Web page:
East & West Molesey

A Dictionary of Local History

Rowland G. M. Baker, 1972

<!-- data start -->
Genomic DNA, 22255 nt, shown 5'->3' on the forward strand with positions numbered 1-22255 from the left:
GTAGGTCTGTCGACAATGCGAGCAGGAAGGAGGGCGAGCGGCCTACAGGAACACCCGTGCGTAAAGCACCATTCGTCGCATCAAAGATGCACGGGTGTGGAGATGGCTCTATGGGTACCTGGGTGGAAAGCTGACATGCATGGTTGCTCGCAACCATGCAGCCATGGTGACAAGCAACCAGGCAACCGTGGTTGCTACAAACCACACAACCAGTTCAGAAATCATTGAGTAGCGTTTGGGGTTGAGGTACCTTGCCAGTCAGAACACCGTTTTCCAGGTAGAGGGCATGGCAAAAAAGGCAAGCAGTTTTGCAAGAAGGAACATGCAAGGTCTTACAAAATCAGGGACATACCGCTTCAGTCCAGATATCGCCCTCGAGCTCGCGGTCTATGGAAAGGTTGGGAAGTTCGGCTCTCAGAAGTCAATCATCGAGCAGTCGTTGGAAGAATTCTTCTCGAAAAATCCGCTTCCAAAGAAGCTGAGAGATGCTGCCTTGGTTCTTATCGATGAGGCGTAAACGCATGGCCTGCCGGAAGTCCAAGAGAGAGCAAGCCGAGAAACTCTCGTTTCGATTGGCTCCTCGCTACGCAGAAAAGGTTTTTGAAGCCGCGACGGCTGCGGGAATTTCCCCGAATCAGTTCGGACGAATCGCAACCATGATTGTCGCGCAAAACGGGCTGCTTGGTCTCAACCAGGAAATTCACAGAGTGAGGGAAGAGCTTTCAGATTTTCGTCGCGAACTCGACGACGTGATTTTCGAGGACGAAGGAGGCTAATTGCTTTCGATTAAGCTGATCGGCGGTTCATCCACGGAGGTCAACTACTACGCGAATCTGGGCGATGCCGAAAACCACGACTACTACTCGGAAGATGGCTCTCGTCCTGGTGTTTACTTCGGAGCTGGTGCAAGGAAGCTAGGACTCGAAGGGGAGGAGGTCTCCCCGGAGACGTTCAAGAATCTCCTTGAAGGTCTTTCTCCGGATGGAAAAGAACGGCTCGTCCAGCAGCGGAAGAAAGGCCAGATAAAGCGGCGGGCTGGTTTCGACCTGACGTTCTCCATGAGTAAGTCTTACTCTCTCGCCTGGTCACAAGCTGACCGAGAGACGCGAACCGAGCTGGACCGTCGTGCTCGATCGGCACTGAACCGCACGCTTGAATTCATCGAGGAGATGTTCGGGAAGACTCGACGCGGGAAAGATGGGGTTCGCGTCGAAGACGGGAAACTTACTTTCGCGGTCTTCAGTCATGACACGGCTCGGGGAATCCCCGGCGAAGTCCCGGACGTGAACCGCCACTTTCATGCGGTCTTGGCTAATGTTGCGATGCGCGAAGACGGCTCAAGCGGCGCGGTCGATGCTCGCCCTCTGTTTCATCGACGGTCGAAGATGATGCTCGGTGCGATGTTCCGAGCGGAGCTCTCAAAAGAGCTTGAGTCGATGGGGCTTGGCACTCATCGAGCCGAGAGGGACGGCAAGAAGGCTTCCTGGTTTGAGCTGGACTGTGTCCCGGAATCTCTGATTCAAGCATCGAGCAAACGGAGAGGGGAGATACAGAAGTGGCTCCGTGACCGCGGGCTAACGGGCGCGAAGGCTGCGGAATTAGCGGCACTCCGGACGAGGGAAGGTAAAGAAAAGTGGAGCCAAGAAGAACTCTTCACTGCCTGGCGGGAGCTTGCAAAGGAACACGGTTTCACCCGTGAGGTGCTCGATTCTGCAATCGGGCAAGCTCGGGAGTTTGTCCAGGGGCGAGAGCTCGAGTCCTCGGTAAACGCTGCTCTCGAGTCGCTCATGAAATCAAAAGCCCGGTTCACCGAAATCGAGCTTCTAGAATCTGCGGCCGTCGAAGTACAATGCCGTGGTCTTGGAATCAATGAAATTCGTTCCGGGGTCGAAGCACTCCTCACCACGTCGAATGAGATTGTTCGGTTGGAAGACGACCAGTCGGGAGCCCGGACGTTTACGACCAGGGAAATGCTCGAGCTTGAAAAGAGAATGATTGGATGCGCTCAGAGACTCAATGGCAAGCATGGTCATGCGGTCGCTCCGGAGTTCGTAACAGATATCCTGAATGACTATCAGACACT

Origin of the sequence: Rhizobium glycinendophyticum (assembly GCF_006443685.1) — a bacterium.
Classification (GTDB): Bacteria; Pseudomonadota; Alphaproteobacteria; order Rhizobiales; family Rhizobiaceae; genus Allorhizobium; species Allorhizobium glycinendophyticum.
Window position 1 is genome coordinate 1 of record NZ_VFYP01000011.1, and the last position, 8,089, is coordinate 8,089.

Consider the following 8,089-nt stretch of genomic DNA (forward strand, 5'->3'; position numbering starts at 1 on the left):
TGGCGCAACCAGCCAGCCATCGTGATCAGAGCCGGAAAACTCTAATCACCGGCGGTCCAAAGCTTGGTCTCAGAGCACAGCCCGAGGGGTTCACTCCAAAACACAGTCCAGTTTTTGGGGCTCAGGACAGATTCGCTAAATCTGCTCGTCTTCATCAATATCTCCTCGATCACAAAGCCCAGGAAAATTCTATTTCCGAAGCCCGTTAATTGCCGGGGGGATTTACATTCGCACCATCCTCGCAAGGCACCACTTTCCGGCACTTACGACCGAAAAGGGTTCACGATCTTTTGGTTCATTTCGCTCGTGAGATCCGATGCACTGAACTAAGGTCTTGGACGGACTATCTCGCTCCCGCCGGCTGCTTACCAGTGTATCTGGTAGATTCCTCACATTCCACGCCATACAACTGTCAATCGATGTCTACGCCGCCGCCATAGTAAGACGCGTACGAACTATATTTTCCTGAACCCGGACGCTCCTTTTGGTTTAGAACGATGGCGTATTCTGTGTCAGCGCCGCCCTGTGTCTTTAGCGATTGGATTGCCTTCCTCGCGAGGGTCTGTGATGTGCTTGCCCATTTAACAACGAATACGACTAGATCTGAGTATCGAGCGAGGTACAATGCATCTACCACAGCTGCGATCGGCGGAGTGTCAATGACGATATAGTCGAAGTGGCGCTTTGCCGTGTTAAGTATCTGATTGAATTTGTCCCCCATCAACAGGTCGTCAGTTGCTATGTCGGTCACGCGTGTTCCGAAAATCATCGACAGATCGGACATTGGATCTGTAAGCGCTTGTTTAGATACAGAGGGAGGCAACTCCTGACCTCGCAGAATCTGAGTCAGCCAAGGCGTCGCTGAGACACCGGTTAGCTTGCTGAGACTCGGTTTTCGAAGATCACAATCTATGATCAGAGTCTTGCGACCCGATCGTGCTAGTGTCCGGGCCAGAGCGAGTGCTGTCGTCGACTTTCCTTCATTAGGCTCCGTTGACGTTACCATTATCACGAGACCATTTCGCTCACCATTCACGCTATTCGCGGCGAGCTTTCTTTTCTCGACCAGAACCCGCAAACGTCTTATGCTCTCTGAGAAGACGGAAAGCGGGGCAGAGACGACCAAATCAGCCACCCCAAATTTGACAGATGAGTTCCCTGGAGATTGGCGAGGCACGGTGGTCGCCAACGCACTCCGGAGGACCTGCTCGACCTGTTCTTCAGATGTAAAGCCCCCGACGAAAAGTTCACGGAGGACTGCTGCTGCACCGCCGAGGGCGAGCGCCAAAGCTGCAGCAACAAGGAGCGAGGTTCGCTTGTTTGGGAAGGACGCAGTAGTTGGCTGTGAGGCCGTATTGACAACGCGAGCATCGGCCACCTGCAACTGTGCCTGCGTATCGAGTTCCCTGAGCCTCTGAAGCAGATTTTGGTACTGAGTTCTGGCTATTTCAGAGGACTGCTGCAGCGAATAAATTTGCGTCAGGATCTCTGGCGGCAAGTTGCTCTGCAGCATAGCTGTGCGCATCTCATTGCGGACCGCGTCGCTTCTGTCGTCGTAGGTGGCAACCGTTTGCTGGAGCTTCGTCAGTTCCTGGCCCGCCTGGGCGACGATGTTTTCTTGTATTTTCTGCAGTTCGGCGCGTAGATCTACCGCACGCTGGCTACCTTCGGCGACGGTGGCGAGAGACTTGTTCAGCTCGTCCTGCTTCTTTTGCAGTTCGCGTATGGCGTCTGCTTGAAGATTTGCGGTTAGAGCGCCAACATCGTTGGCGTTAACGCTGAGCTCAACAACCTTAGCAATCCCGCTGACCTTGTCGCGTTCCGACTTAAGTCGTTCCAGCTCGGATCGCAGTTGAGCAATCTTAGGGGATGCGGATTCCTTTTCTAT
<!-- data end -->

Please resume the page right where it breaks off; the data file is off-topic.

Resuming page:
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These were pamphlets written by the Puritans in 1588-9 against the established church, especially the bishops and their harsh rule. Although many people were involved in their authorship all were signed with the pseudonym "Martin Marprelate". As printing without a licence was illegal they had to be produced surreptitiously and passed from hand to hand. One of the prime movers in the affair and probably the originator of the tracts was a young clergyman named John Udall, who was a minister at Kingston Upon Thames. The secret printing press, which had been used in the production of several pamphlets in London, was in danger of discovery. Udall solicited the help of a Mrs. Crane, a rich widow with Puritan sympathies. Her husband, Anthony Crane, had been Queen Elizabeth's Master of the Household, and had secured a grant of the manor of Molesey Prior in 1571. Mrs. Crane, therefore, lent the manor house to the underground printers. Soon after midsummer 1588 the press and a box of type were brought down from London to East Molesey. In the next few months three tracts were printed here. By October the authorities suspected that the press was operating in this area and sent men down to Kingston to find it. The press was hastily dismantled and removed to the country house of another supporter in Northamptonshire. The press was finally discovered after it had been moved to Manchester, and all the people involved were arrested. Udall, and possibly Mrs. Crane, died in prison, two others were executed, and the tracts were suppressed. They had, however, influence in moulding public opinion and leading eventually to greater freedom of worship.

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